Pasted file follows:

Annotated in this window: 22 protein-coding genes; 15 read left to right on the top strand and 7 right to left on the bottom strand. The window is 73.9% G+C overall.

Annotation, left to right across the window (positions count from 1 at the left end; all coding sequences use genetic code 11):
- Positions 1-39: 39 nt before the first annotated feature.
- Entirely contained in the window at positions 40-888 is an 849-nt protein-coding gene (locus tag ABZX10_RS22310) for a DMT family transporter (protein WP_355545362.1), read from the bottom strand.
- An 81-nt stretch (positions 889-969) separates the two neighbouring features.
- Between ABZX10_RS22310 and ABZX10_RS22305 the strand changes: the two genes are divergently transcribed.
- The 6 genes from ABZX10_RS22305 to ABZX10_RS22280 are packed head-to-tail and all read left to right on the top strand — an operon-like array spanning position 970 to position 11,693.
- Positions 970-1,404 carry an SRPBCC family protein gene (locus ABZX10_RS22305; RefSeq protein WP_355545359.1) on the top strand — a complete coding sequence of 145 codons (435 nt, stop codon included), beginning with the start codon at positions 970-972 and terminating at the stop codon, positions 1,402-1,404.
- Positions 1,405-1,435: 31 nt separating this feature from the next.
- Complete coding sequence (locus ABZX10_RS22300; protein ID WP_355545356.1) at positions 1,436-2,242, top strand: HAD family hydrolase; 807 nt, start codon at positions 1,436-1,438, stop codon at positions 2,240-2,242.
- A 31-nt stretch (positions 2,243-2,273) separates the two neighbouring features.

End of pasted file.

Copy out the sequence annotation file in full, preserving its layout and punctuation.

Annotated in this window: 22 protein-coding genes; 15 read left to right on the top strand and 7 right to left on the bottom strand. The window is 73.9% G+C overall.

Annotation, left to right across the window (positions count from 1 at the left end; all coding sequences use genetic code 11):
- Positions 1-39: 39 nt before the first annotated feature.
- Entirely contained in the window at positions 40-888 is an 849-nt protein-coding gene (locus tag ABZX10_RS22310) for a DMT family transporter (protein WP_355545362.1), read from the bottom strand.
- An 81-nt stretch (positions 889-969) separates the two neighbouring features.
- Between ABZX10_RS22310 and ABZX10_RS22305 the strand changes: the two genes are divergently transcribed.
- The 6 genes from ABZX10_RS22305 to ABZX10_RS22280 are packed head-to-tail and all read left to right on the top strand — an operon-like array spanning position 970 to position 11,693.
- Positions 970-1,404 carry an SRPBCC family protein gene (locus ABZX10_RS22305; RefSeq protein WP_355545359.1) on the top strand — a complete coding sequence of 145 codons (435 nt, stop codon included), beginning with the start codon at positions 970-972 and terminating at the stop codon, positions 1,402-1,404.
- Positions 1,405-1,435: 31 nt separating this feature from the next.
- Complete coding sequence (locus ABZX10_RS22300; protein ID WP_355545356.1) at positions 1,436-2,242, top strand: HAD family hydrolase; 807 nt, start codon at positions 1,436-1,438, stop codon at positions 2,240-2,242.
- A 31-nt stretch (positions 2,243-2,273) separates the two neighbouring features.